"...I can't believe I'm doing this," she muttered quietly to herself, opening the boxes (500 pork buns, 300 milk teas) and checking off the contents.

After a solid month of missing pork buns and milk teas, and a resounding failure to act on this petty theft even after she'd brought it to management's attention like a good employee, Tomoko was tired of pretending nothing was going on. At least this way, she would know if something was really happening.

Tomoko carefully took out one pork bun and one milk tea, placing them both in a plastic bag (Mainichi Convenience store brand, of course). She left the bag near the entrance to the locked storage room. If the ghost could get in to steal things from stock boxes, it could take the bag, surely?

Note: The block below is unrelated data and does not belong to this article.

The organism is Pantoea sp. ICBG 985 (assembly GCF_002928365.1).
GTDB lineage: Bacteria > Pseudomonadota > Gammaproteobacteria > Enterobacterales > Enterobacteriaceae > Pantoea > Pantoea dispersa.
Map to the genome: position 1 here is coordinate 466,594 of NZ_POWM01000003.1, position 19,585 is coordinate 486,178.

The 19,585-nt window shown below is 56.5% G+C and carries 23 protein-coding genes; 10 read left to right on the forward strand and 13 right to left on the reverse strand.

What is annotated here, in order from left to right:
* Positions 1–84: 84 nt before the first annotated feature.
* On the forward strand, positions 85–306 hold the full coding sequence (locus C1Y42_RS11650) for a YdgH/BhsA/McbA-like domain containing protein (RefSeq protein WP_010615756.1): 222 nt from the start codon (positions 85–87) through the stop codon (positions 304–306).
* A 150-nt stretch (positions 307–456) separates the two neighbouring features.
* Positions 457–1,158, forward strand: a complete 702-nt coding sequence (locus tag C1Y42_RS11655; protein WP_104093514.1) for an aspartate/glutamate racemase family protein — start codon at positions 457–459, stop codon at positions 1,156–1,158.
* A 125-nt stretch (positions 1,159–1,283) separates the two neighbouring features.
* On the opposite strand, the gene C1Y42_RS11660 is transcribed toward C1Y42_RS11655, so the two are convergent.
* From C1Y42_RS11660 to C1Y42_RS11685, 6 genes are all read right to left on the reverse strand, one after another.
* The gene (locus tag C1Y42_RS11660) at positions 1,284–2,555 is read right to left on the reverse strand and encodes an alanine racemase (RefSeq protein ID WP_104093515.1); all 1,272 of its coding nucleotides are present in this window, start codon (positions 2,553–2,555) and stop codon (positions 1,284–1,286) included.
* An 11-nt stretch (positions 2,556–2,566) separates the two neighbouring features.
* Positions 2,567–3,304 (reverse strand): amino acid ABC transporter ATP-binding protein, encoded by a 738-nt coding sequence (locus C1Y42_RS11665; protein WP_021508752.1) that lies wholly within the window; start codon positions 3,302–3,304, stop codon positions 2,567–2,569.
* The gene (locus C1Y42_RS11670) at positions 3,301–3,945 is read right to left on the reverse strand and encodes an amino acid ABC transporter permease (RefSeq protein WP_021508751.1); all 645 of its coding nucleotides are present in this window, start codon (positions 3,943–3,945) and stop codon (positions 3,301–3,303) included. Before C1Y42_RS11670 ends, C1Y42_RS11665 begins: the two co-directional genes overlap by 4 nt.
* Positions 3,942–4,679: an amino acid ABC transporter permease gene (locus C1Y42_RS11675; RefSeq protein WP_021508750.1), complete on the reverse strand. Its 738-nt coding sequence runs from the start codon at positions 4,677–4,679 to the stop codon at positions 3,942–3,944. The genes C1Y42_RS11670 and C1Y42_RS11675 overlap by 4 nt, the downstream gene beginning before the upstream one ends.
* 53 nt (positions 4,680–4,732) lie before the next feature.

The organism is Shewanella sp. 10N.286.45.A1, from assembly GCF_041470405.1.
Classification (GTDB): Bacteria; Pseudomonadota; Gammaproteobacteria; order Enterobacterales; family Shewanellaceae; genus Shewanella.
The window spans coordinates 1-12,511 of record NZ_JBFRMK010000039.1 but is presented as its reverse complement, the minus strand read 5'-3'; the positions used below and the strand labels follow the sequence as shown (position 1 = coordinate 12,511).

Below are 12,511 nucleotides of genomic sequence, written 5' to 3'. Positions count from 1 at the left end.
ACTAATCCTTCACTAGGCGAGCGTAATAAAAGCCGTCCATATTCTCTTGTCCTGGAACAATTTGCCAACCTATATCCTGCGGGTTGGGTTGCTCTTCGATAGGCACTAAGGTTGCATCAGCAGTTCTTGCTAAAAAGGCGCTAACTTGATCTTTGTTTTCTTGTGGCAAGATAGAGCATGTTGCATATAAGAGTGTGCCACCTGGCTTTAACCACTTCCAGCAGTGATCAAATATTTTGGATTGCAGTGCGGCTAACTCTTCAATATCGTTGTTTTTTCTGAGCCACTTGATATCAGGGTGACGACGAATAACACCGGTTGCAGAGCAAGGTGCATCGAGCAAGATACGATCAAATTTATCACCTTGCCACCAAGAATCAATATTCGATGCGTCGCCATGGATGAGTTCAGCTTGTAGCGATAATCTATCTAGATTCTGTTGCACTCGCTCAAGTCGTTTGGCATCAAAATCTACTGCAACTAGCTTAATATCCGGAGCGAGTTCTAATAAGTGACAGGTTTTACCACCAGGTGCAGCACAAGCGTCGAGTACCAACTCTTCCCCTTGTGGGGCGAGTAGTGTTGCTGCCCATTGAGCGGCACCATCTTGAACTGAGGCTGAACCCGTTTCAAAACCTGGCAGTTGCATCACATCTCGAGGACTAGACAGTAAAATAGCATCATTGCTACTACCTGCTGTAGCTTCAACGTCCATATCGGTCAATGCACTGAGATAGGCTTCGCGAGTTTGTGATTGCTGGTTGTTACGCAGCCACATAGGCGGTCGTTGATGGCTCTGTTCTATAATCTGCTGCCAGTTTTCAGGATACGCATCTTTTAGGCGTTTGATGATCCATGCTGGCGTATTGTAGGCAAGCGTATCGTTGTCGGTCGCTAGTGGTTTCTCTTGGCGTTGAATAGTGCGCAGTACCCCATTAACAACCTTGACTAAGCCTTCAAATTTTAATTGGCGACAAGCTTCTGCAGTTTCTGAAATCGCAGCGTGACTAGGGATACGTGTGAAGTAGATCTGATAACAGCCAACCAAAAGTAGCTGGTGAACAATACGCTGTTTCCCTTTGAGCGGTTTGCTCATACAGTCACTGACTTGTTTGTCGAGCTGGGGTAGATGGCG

Shingetsu took the bag. She could tell it had vanished from human perception the moment her hand touched it. The pork bun still tasted as good as it ever did.

She was halfway through finishing her tea before the implications hit her and nearly made her choke on it.

Someone senses me.

They didn't know she was there - they couldn't, there was no magic to add that extra perceptive edge - but somehow, Tomoko from the convenience store suspected...something.

Suspected something, and reacted with kindness. Shingetsu felt tears - not real tears, surely? nothing was real, not even her - spring to her eyes, as she recalled a conversation she'd had too long ago.

"She didn't know I was there, but she smiled at me."

Shingetsu made sure to dispose of the bottle, the bun wrapper, and the bag appropriately. Recycling was important, even if she had no idea if the plastic would make it to a proper plant or not.